Court Rejects ICBC’s “Common Sense” Injury Analysis

Posted on by Mussio Goodman

Court Sides with Mussio Goodman for Injury Analysis

Sometimes moderate or severe injuries can result from a relatively minor collision. In these cases, ICBC typically takes a hard line approach, arguing “common sense” dictates that a minor collision cannot result in anything but a minor injury. Unfortunately for ICBC, the laws of British Columbia and the laws of physics state otherwise.

Vehicle manufacturers design modern cars to crumple on impact. They do this in order to absorb the force that is being transferred from one body to another. Therefore, if there is more damage on impact, less force is being transferred to an occupant and more to the vehicle. However, if there is little damage to a vehicle, it does not necessarily mean that the impact was insignificant. A possible explanation is that the force from the impact was transferred elsewhere (i.e. to the occupants of a vehicle).

In Dunne v. Sharma, our court recently confirmed that there is no presumption in law that low velocity impact collisions cannot cause significant injury to a claimant. In Dunne, ICBC tried to use the “common sense” approach that a minor accident cannot cause a moderate to severe injury. The Court rejected ICBC’s argument as follows:

[90]         Dealing first with the low velocity and minimal material damage aspect, I note that the defendants have tendered a report prepared by an engineer with expertise in the field of accident reconstruction. The essence of his opinion is that in each of the subject collisions, the velocity change experience by the plaintiff’s vehicle was probably less than about 12 km. per hour. The photographs contained in his report also demonstrate that the damage done to the cars by the collision was quite modest.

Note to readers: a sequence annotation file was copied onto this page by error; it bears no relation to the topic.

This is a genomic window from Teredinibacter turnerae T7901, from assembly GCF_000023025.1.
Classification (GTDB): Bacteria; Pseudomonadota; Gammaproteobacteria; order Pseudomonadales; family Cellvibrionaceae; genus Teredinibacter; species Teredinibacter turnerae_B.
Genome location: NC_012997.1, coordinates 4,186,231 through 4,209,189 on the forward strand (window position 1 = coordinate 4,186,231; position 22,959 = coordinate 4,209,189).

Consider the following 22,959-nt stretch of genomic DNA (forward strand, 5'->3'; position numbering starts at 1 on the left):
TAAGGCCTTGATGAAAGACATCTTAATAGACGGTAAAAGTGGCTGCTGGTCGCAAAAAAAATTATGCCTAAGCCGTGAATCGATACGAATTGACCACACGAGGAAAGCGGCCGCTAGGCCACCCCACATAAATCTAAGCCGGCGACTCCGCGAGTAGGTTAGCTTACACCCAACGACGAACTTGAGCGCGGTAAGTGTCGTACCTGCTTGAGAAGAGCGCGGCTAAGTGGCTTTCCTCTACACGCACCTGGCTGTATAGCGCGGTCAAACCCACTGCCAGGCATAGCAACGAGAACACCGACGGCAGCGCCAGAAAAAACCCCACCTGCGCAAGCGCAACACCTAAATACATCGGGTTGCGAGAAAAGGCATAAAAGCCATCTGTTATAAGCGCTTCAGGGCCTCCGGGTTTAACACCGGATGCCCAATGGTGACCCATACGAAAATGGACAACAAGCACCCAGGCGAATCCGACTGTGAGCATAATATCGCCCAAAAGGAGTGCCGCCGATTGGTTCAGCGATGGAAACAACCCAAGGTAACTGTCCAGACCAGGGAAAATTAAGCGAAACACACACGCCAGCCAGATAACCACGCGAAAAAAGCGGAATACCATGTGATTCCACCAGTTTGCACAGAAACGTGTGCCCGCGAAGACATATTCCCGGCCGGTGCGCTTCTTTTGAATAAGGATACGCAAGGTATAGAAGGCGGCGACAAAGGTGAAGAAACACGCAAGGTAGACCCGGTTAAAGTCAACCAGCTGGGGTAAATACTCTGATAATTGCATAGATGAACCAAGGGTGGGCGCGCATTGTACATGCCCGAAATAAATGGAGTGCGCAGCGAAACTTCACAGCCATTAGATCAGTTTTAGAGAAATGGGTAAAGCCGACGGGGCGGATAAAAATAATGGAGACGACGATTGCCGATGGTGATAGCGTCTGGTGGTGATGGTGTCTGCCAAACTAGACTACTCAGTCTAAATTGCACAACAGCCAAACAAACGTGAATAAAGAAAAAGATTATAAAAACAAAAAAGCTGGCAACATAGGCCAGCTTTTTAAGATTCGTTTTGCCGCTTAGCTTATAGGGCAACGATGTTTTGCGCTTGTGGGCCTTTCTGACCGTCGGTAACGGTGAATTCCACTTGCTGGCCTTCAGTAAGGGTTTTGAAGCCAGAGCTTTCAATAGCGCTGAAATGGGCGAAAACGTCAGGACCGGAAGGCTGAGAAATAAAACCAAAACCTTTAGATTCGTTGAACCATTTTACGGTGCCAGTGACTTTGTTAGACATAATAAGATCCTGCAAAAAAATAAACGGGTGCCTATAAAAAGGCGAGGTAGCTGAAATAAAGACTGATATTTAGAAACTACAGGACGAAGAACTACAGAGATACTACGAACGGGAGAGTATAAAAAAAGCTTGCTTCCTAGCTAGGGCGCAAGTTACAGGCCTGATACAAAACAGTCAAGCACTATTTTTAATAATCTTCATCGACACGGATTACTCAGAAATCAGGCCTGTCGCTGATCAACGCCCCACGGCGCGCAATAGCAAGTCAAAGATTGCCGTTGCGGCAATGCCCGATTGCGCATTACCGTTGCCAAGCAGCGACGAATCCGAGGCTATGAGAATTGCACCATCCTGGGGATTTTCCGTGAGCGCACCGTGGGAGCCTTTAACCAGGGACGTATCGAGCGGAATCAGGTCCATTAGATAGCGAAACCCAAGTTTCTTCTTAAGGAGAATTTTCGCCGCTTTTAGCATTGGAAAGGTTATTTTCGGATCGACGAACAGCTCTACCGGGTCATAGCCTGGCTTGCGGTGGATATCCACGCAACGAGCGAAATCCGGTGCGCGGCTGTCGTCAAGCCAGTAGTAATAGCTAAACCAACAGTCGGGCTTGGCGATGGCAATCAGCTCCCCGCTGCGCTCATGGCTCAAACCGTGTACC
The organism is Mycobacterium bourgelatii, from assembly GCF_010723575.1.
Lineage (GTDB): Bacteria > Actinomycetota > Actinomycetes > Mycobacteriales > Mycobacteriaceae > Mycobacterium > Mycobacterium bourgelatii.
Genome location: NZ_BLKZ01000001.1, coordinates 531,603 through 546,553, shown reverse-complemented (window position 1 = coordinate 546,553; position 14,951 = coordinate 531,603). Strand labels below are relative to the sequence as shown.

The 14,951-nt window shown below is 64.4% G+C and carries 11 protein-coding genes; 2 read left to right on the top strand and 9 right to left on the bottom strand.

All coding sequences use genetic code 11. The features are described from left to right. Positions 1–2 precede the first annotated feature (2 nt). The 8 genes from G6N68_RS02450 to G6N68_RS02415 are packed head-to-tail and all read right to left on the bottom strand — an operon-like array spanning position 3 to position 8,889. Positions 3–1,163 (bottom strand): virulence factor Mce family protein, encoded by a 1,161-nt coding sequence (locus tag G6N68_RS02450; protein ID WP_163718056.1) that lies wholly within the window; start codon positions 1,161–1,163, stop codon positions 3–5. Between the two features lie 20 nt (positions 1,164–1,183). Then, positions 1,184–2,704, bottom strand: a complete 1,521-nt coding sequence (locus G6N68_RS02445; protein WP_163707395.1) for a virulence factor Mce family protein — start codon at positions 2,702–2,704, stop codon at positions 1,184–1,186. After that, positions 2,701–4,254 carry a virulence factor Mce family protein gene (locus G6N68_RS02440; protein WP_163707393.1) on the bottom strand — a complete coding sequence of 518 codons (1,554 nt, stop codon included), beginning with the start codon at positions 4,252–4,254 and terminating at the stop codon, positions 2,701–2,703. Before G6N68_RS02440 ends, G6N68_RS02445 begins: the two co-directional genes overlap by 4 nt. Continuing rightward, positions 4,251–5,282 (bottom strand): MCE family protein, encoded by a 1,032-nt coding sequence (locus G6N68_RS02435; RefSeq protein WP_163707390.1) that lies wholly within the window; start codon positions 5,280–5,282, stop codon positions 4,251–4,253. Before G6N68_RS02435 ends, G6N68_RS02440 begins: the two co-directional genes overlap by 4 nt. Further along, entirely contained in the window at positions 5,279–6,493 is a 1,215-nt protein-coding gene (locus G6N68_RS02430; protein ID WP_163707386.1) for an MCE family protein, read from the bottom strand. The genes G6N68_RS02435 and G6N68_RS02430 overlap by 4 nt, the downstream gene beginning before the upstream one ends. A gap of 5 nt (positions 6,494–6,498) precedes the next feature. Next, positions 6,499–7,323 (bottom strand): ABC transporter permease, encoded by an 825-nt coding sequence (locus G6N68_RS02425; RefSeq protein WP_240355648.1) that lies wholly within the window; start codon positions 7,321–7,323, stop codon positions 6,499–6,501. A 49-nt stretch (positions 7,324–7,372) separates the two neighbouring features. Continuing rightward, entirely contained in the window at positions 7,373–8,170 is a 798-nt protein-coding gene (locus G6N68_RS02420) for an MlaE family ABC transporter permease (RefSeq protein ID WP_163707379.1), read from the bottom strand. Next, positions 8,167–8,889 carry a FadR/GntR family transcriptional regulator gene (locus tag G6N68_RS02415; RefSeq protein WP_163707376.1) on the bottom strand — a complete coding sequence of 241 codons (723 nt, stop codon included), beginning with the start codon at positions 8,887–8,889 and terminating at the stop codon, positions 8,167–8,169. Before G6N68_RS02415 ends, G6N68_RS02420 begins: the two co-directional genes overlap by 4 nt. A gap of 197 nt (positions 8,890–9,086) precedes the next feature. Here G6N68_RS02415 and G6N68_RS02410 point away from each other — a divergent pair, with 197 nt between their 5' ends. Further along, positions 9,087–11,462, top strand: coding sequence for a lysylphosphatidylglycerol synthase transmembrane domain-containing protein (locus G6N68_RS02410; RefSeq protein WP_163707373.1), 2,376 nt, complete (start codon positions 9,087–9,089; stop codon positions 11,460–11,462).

[91]         I appreciate that to have to been the case and I accept that common sense might generally dictate that a minor collision would not be expected to result in significant injuries. However, there is simply no basis upon which I am able to extrapolate the information concerning the velocity of the collision to a conclusion that the plaintiff’s injuries must therefore necessarily be of a certain type and degree. As has been judicially observed in a multitude of cases, the court cannot conclude that because the impact of the collision was relatively minor, then any resulting injuries must necessarily be minor as well. Justice Thackeray noted in Gordon v. Palmer (1993), 78 B.C.L.R. (2d) 236, 38 A.C.W.S. (3d) 924 (S.C.):

Significant injuries can be caused by the most casual of slips and falls. Conversely, accidents causing extensive property damage may leave those involved unscathed. The presence and extent of injuries are to be determined on the basis of evidence given in court. Objectivity is thus preserved and the public does not have to concern itself with extraneous philosophies that some would impose on the judicial process.